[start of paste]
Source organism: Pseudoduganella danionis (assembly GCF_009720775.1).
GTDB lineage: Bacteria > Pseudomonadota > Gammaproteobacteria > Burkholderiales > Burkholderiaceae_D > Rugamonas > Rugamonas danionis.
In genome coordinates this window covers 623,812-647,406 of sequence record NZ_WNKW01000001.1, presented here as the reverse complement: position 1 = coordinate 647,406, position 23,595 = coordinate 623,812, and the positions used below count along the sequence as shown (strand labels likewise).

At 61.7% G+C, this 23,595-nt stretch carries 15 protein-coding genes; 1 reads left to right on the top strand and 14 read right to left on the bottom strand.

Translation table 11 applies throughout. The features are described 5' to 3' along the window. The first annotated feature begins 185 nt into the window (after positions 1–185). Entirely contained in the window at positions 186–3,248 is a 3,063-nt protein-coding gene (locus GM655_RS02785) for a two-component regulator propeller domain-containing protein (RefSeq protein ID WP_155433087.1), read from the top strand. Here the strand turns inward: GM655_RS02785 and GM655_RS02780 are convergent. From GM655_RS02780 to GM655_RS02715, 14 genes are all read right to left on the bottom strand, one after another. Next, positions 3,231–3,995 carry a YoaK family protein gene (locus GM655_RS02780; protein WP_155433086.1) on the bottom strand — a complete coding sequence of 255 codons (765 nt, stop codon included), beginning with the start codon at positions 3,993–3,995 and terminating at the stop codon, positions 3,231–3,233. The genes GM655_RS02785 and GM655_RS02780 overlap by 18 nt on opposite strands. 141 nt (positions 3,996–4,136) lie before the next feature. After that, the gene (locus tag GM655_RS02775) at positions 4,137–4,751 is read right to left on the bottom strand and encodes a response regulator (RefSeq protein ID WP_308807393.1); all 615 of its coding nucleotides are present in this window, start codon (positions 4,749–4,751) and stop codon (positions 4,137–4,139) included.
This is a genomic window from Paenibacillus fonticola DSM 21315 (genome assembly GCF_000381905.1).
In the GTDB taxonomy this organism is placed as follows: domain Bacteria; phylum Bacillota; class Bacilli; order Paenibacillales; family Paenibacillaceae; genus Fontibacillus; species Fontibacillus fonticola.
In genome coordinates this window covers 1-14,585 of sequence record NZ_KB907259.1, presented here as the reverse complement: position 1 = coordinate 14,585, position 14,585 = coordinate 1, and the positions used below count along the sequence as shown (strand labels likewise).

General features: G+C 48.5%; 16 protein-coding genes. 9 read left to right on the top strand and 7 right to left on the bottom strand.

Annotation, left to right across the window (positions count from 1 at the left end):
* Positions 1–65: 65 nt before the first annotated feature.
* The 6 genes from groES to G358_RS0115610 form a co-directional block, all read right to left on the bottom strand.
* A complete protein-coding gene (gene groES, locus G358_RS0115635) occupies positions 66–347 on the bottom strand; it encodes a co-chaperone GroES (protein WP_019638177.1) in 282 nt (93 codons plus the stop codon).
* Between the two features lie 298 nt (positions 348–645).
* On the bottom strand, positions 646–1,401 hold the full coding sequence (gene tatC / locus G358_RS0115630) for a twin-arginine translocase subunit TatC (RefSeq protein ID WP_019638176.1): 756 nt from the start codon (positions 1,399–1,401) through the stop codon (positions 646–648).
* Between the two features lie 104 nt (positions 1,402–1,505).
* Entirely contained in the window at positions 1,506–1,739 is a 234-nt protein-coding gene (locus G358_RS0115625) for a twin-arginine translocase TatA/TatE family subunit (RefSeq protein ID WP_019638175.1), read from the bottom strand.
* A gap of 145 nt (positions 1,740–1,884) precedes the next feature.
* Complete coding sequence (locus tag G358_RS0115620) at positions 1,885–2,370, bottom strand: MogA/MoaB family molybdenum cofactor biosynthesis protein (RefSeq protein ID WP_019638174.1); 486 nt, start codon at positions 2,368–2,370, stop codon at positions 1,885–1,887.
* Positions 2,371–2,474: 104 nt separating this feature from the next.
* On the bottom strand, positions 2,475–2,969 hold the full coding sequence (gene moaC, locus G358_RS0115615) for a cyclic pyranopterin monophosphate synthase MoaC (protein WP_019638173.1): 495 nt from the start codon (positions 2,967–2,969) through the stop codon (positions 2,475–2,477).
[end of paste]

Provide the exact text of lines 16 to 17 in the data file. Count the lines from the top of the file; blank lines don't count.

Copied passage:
* Between the two features lie 104 nt (positions 1,402–1,505).
* Entirely contained in the window at positions 1,506–1,739 is a 234-nt protein-coding gene (locus G358_RS0115625) for a twin-arginine translocase TatA/TatE family subunit (RefSeq protein ID WP_019638175.1), read from the bottom strand.